On the rest of the “girls”, Marnie (Allison Williams) left of Hannah has two main things going on. Firstly, she has the I-am-a-very-important-art-bitch wardrobe down. Then there is the “zig-zag” sitting position (as us body-linguists call it), which involves quite a bit of Jessa (Jemima Kirke) who is sat to the left of Marnie, and it all goes a little like this:

Marnie is a bit like I wouldn’t mind a bit of Jessa (in the face), I’ll let her give me some sensual back to back touching.

Jessa is like oh gods this feels so right. I am just going to chuckle quietly to myself. Holy shit! My feet aren’t even touching the ground that is how much I am into this sensual back grazing.

Although Marnie is like I am going to keep my distance by crossing my leg away from Jessa, it makes me comfortable, and will have Jessa wanting more body language attention… mmmhmm. Jessa will be wanting that piece of boney ass that is now poking into her leg.

Jessa is just like still chuckling, so happy right now. Like seriously, our hairs are touching, dream come true. All these years of ignoring her have finally paid off. I am not a rebound or nuttin’.

Marnie is like this is best way to get back at Charlie for that trollop he had on his arm when I saw him last. He is still mine, come on, the break-up period obvi. We even had getting-back-together-but-oh-no-we’re-breaking-up-again sex, if that doesn’t entitle me to a least five months…

All the while Jessa is like so many people who watch HBO are going to wanna be me, this is brill, I mean shit, I am even wearing my rainbow sandals and taupe relaxed-fit trousers, all the HBO-bitches wanna be me. Of course Marnie can’t resist this. But hey, I might just marry some random dude because I am a cool-ass hipster gold-digger.

But most of all Marnie is like I’ll be damned if the world doesn’t think I’m the hot one.

OK, so I obviously don’t like Marnie, which is more my fault as I always find A-type characters a shallow representation of the complex personality type. So I am not going to comment any further, because I can’t without involving my prejudices. Jessa is a character I love because I am an HBO-bitch. In all seriousness, Jessa represents those who are adrift, which to me is a wonderful place, but obviously not an adult place. The show hasn’t really given her any interests or hobbies or anything she does apart from escapist travel wanderlust, which only serves the “adrift” character trait. Jessa’s listlessness is a choice that defeats the idea of Jessa having hope and ambitions, even progression. It is a rare person without hope. Why would we care about her, if she doesn’t care about herself?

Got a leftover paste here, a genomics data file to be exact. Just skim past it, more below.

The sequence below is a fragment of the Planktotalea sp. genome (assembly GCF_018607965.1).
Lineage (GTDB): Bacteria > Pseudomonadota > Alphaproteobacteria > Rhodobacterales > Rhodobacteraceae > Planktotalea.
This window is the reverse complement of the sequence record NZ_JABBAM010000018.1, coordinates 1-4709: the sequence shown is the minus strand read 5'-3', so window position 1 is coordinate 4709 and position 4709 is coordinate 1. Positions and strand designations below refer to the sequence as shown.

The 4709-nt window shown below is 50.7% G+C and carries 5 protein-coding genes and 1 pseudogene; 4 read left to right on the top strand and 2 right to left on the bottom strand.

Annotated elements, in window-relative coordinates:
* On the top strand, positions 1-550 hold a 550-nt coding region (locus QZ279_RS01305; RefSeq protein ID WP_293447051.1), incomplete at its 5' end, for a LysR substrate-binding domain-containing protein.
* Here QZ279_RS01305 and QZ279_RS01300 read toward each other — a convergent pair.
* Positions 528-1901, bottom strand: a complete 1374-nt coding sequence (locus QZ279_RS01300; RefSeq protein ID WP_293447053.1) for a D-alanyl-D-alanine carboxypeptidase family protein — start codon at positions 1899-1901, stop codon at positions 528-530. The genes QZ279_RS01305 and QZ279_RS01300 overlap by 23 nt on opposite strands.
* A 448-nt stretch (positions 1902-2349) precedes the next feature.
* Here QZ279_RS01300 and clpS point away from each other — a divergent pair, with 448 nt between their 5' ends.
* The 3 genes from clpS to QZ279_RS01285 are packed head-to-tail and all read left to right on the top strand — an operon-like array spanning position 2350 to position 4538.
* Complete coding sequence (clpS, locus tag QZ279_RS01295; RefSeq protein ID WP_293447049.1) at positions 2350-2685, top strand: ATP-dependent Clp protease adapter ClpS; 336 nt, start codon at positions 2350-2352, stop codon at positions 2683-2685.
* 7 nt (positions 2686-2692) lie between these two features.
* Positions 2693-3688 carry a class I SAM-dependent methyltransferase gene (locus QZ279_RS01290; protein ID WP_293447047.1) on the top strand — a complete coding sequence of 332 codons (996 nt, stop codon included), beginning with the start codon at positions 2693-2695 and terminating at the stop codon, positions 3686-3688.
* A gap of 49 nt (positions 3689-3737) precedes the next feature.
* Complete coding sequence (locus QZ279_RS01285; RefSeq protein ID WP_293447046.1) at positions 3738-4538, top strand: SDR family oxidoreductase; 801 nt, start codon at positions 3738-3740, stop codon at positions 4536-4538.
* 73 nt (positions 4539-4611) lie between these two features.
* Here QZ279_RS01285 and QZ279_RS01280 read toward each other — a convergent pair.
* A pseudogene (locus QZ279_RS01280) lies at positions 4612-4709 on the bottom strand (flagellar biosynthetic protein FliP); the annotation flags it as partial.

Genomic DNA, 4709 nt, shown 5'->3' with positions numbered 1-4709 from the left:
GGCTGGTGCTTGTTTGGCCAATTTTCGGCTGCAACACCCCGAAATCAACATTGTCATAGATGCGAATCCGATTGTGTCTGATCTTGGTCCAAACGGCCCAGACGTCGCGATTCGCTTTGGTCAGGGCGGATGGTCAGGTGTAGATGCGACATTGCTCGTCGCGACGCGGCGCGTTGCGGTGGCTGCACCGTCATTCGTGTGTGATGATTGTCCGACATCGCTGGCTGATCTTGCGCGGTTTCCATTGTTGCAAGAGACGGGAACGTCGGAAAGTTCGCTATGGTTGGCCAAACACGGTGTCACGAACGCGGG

Finally we have my favourite, Shoshanna, to the right of Hannah. Shoshanna dreams on her own:

Shoshanna is a little like it is, like, so comfy without my shoes on; I don’t know why the other girls haven’t taken theirs off. Maybe my feet smell that could be it. I wonder what they are thinking about, I bet it is way more interesting than the stuff I think about. This apartment is so real and cool, a lot gross, but really cool. I wonder if I could live here? No.

Basically Shoshanna is the lovely, nutty, innocent “girl”, who, despite the little amount of screen-time she’s got, has the most consistent character, which I think is a tribute to the actor Zosia Mamet. Shoshanna has the most brilliant lines in the show, for a few of the best click here.

All-in-all I find the characters of Girls fun and funny, also entirely annoying. Let’s be honest I know these girls” in real life, but in real life they are infinitely more complex. While the show represents an aspect of the upper-middle class white girl, they by no means represent the entirety. These characters might be reductive, but it is pretty hard to find a character-based TV show that isn’t. So no, I won’t say it is great, but it is a decent new, honest conception of twenty-something “girls”.

Girls airs on Showcase on Foxtel at 8:30pm on Mondays.

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Posted in: Television